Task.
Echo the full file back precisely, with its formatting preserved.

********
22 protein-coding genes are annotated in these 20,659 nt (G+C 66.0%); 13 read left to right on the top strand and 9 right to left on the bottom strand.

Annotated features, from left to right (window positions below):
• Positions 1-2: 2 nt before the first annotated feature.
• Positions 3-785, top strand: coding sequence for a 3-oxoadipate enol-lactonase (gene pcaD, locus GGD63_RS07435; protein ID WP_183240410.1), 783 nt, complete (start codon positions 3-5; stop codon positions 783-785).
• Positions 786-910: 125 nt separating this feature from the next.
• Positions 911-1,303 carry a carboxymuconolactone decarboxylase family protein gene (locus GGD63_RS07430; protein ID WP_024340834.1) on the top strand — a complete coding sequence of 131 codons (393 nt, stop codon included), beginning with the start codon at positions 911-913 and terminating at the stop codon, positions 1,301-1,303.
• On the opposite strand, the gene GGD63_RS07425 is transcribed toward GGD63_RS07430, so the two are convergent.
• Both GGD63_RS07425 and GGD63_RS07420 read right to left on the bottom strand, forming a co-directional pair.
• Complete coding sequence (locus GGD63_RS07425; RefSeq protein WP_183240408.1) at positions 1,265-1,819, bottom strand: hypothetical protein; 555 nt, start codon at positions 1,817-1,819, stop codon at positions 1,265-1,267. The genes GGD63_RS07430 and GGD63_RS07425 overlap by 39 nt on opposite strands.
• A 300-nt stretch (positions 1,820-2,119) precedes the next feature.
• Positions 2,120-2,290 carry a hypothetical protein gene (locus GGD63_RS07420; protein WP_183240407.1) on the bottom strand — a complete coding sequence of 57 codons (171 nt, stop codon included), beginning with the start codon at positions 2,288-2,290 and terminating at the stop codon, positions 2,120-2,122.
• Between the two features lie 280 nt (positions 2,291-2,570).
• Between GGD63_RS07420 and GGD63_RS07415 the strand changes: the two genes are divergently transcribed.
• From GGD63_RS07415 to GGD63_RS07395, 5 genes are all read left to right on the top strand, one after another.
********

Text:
22 protein-coding genes are annotated in these 20,659 nt (G+C 66.0%); 13 read left to right on the top strand and 9 right to left on the bottom strand.

Annotated features, from left to right (window positions below):
• Positions 1-2: 2 nt before the first annotated feature.
• Positions 3-785, top strand: coding sequence for a 3-oxoadipate enol-lactonase (gene pcaD, locus GGD63_RS07435; protein ID WP_183240410.1), 783 nt, complete (start codon positions 3-5; stop codon positions 783-785).
• Positions 786-910: 125 nt separating this feature from the next.
• Positions 911-1,303 carry a carboxymuconolactone decarboxylase family protein gene (locus GGD63_RS07430; protein ID WP_024340834.1) on the top strand — a complete coding sequence of 131 codons (393 nt, stop codon included), beginning with the start codon at positions 911-913 and terminating at the stop codon, positions 1,301-1,303.
• On the opposite strand, the gene GGD63_RS07425 is transcribed toward GGD63_RS07430, so the two are convergent.
• Both GGD63_RS07425 and GGD63_RS07420 read right to left on the bottom strand, forming a co-directional pair.
• Complete coding sequence (locus GGD63_RS07425; RefSeq protein WP_183240408.1) at positions 1,265-1,819, bottom strand: hypothetical protein; 555 nt, start codon at positions 1,817-1,819, stop codon at positions 1,265-1,267. The genes GGD63_RS07430 and GGD63_RS07425 overlap by 39 nt on opposite strands.
• A 300-nt stretch (positions 1,820-2,119) precedes the next feature.
• Positions 2,120-2,290 carry a hypothetical protein gene (locus GGD63_RS07420; protein WP_183240407.1) on the bottom strand — a complete coding sequence of 57 codons (171 nt, stop codon included), beginning with the start codon at positions 2,288-2,290 and terminating at the stop codon, positions 2,120-2,122.
• Between the two features lie 280 nt (positions 2,291-2,570).
• Between GGD63_RS07420 and GGD63_RS07415 the strand changes: the two genes are divergently transcribed.
• From GGD63_RS07415 to GGD63_RS07395, 5 genes are all read left to right on the top strand, one after another.